Another post spurred by my readings of Beethoven: Anguish and Triump by Jan Swafford.
Early in his life, Beethoven was tasked with composing a funeral cantata. In a youthful attempt to show his own genius through excessive scoring, he merely ended up proving his own inexperience. Swafford says:
The cantata’s steady diet of modulations is over the top, some of the word setting awkward, all of it overscored. If the opening chorus is equal to the occasion, it overmatches the text; the rest of the cantata shows a manifest straining and stretching for effect, with little sense of the appropriate length to fit the material, the text, the sentiment. (110)
Beethoven was later tasked with another cantata which shared a similar fate as the first: it was too hard for the orchestra to play. As one critic stated, Beethoven’s early works reveal his inexperience:
he is a youth of remarkable technique but with a shaky sense of form and proportion. He sets to music what he wants the text to be rather than what it is. (110)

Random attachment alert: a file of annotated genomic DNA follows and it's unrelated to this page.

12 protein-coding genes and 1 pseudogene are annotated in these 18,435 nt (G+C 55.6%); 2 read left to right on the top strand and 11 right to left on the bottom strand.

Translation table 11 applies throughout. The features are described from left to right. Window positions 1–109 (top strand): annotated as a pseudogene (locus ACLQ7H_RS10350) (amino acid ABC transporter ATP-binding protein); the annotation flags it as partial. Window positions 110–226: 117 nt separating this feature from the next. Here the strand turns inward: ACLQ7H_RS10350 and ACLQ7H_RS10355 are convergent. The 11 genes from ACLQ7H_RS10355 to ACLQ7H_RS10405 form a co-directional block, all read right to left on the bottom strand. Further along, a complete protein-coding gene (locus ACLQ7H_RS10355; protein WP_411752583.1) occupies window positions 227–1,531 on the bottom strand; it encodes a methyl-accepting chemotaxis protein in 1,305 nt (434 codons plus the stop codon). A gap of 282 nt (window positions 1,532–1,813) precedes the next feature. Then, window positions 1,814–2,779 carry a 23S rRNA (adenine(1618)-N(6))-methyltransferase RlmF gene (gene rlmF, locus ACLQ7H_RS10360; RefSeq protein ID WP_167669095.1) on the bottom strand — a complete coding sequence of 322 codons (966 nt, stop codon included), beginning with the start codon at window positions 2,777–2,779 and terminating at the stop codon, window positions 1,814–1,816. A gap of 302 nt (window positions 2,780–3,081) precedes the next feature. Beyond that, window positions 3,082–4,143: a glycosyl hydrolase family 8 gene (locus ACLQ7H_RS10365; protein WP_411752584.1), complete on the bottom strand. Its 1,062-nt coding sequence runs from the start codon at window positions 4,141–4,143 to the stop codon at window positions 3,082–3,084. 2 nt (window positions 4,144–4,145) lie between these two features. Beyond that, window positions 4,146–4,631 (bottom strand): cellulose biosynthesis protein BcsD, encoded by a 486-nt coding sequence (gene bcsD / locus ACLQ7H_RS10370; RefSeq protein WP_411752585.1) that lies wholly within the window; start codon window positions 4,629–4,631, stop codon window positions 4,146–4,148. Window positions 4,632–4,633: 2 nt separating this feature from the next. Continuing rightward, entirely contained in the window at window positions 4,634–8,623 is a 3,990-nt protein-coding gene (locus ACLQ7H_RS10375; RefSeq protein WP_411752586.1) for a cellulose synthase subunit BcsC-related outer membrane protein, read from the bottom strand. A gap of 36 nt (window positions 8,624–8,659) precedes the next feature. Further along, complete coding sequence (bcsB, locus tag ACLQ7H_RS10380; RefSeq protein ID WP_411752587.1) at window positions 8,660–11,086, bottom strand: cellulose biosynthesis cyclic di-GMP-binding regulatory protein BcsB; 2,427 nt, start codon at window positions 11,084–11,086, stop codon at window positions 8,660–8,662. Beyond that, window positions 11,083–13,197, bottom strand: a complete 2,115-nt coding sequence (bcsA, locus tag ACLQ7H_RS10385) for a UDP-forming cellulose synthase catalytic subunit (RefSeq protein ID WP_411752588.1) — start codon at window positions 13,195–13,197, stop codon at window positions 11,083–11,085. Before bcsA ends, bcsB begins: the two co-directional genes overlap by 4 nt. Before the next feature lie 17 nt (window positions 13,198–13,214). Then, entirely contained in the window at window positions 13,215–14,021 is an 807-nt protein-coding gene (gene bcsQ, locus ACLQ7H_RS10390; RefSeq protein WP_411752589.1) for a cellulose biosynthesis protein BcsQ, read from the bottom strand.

I saw this in myself so often as a young designer (and still see it to be honest): we design things the way we want them to be, rather than for what they are. “I’ll just move this thing here and fudge that thing there. It’s not a big deal. It actually looks better this way.” But in so doing we are not designing the thing that is; rather we are designing the thing as we wish it would be (and often we only wish it would be that way so we can accommodate and impose our own personal aesthetic or sensibilities). This is not designing for form and function, it’s designing for aesthetics.
The author goes on to make this observation about Beethoven during these early stages of his musical development:
[his early works] show that he had a good deal to learn about doing more with less — one of the main lessons he was to learn in the next decade. (111)
Learning to do more with less is a trait of experience in any kind of artful endeavor, no matter the medium or the discipline. Inexperienced talent seemingly always tends towards over-the-top showiness that is technically impressive but aesthetically overbearing, oversaturated, and overdone. This kind of approach (especially after repeated exposure) results in an experience as unpleasant as a technically-poor piece.
Hence the saying “less is more”. It just takes more experience to learn that less-on.